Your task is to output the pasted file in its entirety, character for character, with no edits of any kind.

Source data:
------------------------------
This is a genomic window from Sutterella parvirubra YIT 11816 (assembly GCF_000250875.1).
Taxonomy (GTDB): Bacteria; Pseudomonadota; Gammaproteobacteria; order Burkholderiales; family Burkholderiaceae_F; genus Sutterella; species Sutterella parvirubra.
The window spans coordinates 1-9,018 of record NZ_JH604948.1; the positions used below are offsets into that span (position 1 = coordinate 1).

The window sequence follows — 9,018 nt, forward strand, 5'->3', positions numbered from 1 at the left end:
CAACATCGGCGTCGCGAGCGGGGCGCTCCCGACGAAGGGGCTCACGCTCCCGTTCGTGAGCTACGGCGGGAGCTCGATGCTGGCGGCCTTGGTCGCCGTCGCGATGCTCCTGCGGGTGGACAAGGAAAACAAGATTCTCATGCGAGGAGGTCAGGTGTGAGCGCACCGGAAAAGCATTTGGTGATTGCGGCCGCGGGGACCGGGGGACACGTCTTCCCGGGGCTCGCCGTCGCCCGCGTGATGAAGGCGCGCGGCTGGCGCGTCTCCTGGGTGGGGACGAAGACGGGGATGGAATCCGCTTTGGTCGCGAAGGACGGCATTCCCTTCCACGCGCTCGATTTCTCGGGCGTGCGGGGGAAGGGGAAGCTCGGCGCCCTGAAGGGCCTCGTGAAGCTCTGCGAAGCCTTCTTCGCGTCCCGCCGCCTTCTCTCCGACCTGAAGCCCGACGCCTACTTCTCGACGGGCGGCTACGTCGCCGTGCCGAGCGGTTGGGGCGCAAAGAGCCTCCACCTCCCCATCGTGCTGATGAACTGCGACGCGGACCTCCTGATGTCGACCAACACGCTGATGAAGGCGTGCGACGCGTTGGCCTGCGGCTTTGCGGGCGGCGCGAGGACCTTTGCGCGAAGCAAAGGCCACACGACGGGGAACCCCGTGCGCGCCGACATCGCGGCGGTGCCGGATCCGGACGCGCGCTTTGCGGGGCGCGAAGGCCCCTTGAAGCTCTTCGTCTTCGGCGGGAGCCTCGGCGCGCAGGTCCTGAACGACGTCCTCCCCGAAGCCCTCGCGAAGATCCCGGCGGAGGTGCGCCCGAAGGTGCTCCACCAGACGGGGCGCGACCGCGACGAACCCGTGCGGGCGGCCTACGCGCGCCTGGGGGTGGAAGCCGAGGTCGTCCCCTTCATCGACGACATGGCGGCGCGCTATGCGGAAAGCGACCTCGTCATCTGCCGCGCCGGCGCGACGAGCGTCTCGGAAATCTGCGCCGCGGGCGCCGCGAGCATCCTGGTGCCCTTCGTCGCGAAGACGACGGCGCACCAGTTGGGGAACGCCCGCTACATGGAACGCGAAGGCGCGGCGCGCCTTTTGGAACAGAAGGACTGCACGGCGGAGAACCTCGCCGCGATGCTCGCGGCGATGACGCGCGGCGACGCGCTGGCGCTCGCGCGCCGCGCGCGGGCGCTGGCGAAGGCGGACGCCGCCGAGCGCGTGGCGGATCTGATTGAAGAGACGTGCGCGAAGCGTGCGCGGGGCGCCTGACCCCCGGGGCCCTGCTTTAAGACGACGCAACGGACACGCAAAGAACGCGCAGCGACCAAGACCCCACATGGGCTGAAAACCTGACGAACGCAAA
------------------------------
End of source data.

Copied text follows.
This is a genomic window from Sutterella parvirubra YIT 11816 (assembly GCF_000250875.1).
Taxonomy (GTDB): Bacteria; Pseudomonadota; Gammaproteobacteria; order Burkholderiales; family Burkholderiaceae_F; genus Sutterella; species Sutterella parvirubra.
The window spans coordinates 1-9,018 of record NZ_JH604948.1; the positions used below are offsets into that span (position 1 = coordinate 1).

The window sequence follows — 9,018 nt, forward strand, 5'->3', positions numbered from 1 at the left end:
CAACATCGGCGTCGCGAGCGGGGCGCTCCCGACGAAGGGGCTCACGCTCCCGTTCGTGAGCTACGGCGGGAGCTCGATGCTGGCGGCCTTGGTCGCCGTCGCGATGCTCCTGCGGGTGGACAAGGAAAACAAGATTCTCATGCGAGGAGGTCAGGTGTGAGCGCACCGGAAAAGCATTTGGTGATTGCGGCCGCGGGGACCGGGGGACACGTCTTCCCGGGGCTCGCCGTCGCCCGCGTGATGAAGGCGCGCGGCTGGCGCGTCTCCTGGGTGGGGACGAAGACGGGGATGGAATCCGCTTTGGTCGCGAAGGACGGCATTCCCTTCCACGCGCTCGATTTCTCGGGCGTGCGGGGGAAGGGGAAGCTCGGCGCCCTGAAGGGCCTCGTGAAGCTCTGCGAAGCCTTCTTCGCGTCCCGCCGCCTTCTCTCCGACCTGAAGCCCGACGCCTACTTCTCGACGGGCGGCTACGTCGCCGTGCCGAGCGGTTGGGGCGCAAAGAGCCTCCACCTCCCCATCGTGCTGATGAACTGCGACGCGGACCTCCTGATGTCGACCAACACGCTGATGAAGGCGTGCGACGCGTTGGCCTGCGGCTTTGCGGGCGGCGCGAGGACCTTTGCGCGAAGCAAAGGCCACACGACGGGGAACCCCGTGCGCGCCGACATCGCGGCGGTGCCGGATCCGGACGCGCGCTTTGCGGGGCGCGAAGGCCCCTTGAAGCTCTTCGTCTTCGGCGGGAGCCTCGGCGCGCAGGTCCTGAACGACGTCCTCCCCGAAGCCCTCGCGAAGATCCCGGCGGAGGTGCGCCCGAAGGTGCTCCACCAGACGGGGCGCGACCGCGACGAACCCGTGCGGGCGGCCTACGCGCGCCTGGGGGTGGAAGCCGAGGTCGTCCCCTTCATCGACGACATGGCGGCGCGCTATGCGGAAAGCGACCTCGTCATCTGCCGCGCCGGCGCGACGAGCGTCTCGGAAATCTGCGCCGCGGGCGCCGCGAGCATCCTGGTGCCCTTCGTCGCGAAGACGACGGCGCACCAGTTGGGGAACGCCCGCTACATGGAACGCGAAGGCGCGGCGCGCCTTTTGGAACAGAAGGACTGCACGGCGGAGAACCTCGCCGCGATGCTCGCGGCGATGACGCGCGGCGACGCGCTGGCGCTCGCGCGCCGCGCGCGGGCGCTGGCGAAGGCGGACGCCGCCGAGCGCGTGGCGGATCTGATTGAAGAGACGTGCGCGAAGCGTGCGCGGGGCGCCTGACCCCCGGGGCCCTGCTTTAAGACGACGCAACGGACACGCAAAGAACGCGCAGCGACCAAGACCCCACATGGGCTGAAAACCTGACGAACGCAAA